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ERA 1996, s 95(1)(c):

ERA 1996, s 95(1)(c):
‘…the employee terminates the contract (with or without notice) in circumstances in which he is entitled to terminate it … by reason of the employer’s conduct’

(i) Employer committed repudiatory breach
Western Excavating Ltd v Sharp [1978] QB 761 (CA); Northwest Holst v Harrison

[1985] ICR 668 (CA);

Bournemouth University Higher Education Corp v Buckland [2011] QB 323 (CA), Sedley LJ:

‘28 It is nevertheless arguable, I would accept, that reasonableness is one of the tools in the employment tribunal’s factual analysis kit for deciding whether there has been a fundamental breach. There are likely to be cases in which it is useful. But it cannot be a legal requirement. Take the simplest and commonest of fundamental breaches on an employer’s part, a failure to pay wages. If the failure is due, as it not infrequently is, to a major customer defaulting on payment, not paying the staff’s wages is arguably the most, indeed the only, reasonable response to the situation. But to hold that it is not a fundamental breach would drive a coach and four through the law of contract, of which this aspect of employment law is an integral part.’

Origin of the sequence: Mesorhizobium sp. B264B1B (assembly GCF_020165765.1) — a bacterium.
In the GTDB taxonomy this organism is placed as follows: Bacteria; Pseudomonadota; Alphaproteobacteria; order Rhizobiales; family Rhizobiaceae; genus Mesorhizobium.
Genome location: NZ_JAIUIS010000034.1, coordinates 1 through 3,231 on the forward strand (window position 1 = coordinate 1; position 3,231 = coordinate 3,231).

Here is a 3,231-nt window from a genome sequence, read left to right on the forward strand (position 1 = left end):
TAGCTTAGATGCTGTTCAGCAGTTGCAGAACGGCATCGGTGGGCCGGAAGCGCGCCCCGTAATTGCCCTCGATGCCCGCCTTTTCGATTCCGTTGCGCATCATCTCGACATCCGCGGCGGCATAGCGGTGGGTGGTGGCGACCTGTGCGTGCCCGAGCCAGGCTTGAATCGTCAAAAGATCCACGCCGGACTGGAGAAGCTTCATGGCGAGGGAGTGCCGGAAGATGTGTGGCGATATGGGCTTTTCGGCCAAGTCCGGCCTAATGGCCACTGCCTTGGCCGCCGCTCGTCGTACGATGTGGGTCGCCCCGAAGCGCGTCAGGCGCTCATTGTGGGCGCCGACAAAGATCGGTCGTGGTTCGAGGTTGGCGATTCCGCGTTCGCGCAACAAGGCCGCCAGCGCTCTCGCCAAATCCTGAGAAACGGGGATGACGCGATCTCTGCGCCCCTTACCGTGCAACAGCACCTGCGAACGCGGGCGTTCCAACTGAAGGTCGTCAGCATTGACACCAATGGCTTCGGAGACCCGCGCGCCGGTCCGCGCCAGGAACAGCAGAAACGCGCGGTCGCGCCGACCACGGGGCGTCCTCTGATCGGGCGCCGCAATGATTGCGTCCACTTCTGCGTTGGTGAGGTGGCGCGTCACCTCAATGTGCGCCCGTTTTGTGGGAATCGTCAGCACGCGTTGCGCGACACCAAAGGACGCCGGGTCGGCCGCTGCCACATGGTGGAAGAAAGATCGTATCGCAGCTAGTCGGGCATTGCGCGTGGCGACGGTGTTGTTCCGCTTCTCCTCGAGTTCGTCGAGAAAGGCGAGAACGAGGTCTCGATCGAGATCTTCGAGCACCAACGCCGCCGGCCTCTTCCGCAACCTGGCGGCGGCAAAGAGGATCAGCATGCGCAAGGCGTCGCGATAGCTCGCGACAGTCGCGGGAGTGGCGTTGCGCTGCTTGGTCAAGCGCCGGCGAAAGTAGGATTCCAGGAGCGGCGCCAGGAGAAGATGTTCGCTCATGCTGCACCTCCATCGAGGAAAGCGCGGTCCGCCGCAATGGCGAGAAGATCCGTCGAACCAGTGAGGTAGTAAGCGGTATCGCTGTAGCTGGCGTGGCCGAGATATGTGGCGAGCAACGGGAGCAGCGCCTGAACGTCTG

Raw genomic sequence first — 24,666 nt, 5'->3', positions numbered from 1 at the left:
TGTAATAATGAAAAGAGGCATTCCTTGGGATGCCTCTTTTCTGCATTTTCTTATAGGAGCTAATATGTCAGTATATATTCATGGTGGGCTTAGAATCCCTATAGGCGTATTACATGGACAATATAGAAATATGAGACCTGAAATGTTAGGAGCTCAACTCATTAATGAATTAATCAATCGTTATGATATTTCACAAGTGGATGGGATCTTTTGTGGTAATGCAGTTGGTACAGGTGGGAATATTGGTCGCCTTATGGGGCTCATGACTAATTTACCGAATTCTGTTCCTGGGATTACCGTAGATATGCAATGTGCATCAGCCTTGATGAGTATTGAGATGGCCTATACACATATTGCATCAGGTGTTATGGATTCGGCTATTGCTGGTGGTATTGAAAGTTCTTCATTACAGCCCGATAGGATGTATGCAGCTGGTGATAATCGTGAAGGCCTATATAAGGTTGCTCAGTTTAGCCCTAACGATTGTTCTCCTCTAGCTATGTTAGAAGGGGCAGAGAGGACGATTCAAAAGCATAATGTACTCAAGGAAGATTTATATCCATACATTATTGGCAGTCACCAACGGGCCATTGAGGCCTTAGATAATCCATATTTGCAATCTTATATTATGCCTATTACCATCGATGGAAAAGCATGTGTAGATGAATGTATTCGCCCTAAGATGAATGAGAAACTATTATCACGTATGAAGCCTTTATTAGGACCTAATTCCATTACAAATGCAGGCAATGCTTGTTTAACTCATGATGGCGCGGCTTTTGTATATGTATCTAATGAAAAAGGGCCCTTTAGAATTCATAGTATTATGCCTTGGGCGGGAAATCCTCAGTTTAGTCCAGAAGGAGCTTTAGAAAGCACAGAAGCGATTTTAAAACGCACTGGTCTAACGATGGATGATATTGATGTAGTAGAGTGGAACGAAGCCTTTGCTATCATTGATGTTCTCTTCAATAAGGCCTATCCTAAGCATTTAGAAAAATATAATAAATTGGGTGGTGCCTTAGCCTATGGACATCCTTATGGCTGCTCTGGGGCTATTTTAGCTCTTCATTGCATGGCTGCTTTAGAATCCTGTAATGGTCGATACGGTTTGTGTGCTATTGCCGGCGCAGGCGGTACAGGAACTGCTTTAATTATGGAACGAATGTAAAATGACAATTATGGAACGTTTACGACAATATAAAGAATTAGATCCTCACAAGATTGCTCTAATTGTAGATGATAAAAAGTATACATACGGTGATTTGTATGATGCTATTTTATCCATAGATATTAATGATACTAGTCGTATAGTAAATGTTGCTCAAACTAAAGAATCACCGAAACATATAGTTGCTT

Woods v W M Car Services (Peterborough) Ltd [1982] ICR 693 (CA); Bournemouth University Higher Education Corp v Buckland [2011] QB 323 (CA); Gardner v Beresford [1978] IRLR 63 (EAT); Industrial Rubber v Gillon [1977] IRLR 389 (EAT);

Waltons & Morse v Dorrington [1997] IRLR 488 (EAT); Weathersfield v Sargent
[1999] ICR 425 (CA).
(ii) Worker left because of that breach
Weathersfield v Sargent [1999] ICR 425 (CA)

‘The Last Straw’

London Borough of Waltham Forest v Omilaju [2004] EWCA 1493, Dyson LJ (Leading judgment):

‘5. A relatively minor act may be sufficient to entitle the employee to resign and leave his employment if it is the last straw in a series of incidents. It is well put at para. [480] in Harvey on Industrial Relations and Employment Law:

“[480] Many of the constructive dismissal cases which arise from the undermining of trust and confidence will involve the employee leaving in response to a course of conduct carried on over a period of time. The particular incident which causes the employee to leave may in itself be insufficient to justify his taking that action, but when viewed against a background of such incidents it may be considered sufficient by the courts to warrant their treating the resignation as a constructive dismissal. It may be the

‘last straw’ which causes the employee to terminate a deteriorating

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